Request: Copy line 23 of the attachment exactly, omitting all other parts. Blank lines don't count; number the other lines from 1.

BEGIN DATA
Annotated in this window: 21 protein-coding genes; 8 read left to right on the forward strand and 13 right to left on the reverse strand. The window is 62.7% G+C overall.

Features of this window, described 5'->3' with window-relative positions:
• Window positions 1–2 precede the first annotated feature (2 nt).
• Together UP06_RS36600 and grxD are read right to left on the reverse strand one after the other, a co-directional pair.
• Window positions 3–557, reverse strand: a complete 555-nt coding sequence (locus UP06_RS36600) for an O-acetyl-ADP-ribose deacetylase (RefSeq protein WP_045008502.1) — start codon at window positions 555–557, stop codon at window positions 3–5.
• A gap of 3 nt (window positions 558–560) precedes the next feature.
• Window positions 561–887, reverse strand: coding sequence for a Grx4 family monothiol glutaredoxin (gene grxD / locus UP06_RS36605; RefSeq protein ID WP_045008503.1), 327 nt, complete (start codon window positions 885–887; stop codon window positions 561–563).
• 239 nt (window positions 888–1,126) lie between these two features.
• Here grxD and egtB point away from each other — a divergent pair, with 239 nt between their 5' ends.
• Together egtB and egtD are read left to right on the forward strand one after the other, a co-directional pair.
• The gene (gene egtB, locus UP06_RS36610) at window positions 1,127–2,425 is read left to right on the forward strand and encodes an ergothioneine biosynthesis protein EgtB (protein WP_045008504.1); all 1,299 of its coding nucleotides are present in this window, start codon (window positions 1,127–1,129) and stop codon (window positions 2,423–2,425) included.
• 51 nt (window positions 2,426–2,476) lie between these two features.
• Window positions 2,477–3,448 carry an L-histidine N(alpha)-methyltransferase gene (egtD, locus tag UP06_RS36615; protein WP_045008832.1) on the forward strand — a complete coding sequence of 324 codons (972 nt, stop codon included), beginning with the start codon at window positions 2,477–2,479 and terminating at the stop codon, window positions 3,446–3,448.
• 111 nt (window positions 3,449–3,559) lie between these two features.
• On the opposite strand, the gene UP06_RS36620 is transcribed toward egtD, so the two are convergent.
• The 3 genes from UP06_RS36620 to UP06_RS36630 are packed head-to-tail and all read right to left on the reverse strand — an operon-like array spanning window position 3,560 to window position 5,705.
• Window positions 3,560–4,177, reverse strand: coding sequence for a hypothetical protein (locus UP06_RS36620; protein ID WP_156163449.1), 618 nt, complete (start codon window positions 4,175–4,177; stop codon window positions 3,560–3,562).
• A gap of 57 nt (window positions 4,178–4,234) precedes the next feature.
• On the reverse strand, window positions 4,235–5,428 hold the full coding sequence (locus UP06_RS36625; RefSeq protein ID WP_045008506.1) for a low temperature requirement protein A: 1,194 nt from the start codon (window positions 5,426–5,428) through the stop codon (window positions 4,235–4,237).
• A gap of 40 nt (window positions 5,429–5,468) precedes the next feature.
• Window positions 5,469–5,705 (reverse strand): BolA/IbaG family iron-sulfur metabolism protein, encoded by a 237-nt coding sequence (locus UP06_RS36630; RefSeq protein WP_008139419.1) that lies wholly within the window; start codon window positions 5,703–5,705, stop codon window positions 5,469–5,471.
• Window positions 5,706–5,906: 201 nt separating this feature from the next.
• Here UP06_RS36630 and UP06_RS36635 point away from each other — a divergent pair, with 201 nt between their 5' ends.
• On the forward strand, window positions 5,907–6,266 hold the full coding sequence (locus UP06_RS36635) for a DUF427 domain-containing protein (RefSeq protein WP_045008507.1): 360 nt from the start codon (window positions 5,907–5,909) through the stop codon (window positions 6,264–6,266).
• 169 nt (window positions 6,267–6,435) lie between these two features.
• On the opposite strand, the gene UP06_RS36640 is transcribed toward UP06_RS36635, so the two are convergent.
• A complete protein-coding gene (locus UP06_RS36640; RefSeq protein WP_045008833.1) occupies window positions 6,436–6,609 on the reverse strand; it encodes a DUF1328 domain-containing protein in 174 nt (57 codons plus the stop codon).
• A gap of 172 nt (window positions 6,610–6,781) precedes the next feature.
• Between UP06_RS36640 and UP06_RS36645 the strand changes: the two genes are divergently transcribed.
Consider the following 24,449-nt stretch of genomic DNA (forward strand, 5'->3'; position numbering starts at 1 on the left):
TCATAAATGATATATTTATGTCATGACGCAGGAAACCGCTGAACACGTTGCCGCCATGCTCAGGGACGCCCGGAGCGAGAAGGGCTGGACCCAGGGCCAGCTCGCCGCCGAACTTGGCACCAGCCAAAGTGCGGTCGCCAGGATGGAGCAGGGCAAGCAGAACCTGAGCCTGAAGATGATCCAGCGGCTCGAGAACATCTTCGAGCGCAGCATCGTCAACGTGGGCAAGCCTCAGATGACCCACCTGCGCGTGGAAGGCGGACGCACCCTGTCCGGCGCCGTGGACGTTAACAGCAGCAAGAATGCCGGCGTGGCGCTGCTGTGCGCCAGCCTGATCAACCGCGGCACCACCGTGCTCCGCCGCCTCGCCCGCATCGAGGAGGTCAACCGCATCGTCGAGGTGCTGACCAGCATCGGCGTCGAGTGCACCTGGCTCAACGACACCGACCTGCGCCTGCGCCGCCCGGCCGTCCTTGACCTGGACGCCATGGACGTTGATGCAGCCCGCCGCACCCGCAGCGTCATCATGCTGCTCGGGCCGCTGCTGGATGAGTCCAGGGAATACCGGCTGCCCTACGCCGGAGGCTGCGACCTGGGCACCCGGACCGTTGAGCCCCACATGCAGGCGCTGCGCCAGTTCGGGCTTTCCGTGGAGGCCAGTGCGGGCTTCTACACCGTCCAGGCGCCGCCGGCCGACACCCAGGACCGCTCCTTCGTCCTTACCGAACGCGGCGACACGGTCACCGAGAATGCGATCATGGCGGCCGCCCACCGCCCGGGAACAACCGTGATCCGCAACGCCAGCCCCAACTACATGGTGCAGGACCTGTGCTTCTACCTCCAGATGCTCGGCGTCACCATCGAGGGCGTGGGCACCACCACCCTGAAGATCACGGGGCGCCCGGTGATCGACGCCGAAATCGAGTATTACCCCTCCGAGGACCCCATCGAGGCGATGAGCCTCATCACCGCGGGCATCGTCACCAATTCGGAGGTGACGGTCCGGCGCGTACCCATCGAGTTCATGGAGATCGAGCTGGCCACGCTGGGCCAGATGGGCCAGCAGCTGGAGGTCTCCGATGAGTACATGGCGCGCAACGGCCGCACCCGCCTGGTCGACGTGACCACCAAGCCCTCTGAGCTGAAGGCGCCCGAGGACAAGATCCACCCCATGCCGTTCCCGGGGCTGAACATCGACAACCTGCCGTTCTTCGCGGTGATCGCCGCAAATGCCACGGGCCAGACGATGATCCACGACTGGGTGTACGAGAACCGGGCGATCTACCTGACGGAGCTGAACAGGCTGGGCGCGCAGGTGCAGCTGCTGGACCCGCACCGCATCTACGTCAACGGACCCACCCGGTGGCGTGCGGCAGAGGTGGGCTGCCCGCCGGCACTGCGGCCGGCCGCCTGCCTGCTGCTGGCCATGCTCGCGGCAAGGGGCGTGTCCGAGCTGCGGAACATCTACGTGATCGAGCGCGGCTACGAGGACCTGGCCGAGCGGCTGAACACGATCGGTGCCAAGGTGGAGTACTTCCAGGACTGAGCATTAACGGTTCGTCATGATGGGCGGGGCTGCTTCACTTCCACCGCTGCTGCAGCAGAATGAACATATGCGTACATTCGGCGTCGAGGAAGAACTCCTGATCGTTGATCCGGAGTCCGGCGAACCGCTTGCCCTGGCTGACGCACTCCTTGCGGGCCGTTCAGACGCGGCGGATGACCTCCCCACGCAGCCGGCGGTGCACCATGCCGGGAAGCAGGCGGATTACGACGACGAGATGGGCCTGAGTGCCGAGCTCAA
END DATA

• Here UP06_RS36630 and UP06_RS36635 point away from each other — a divergent pair, with 201 nt between their 5' ends.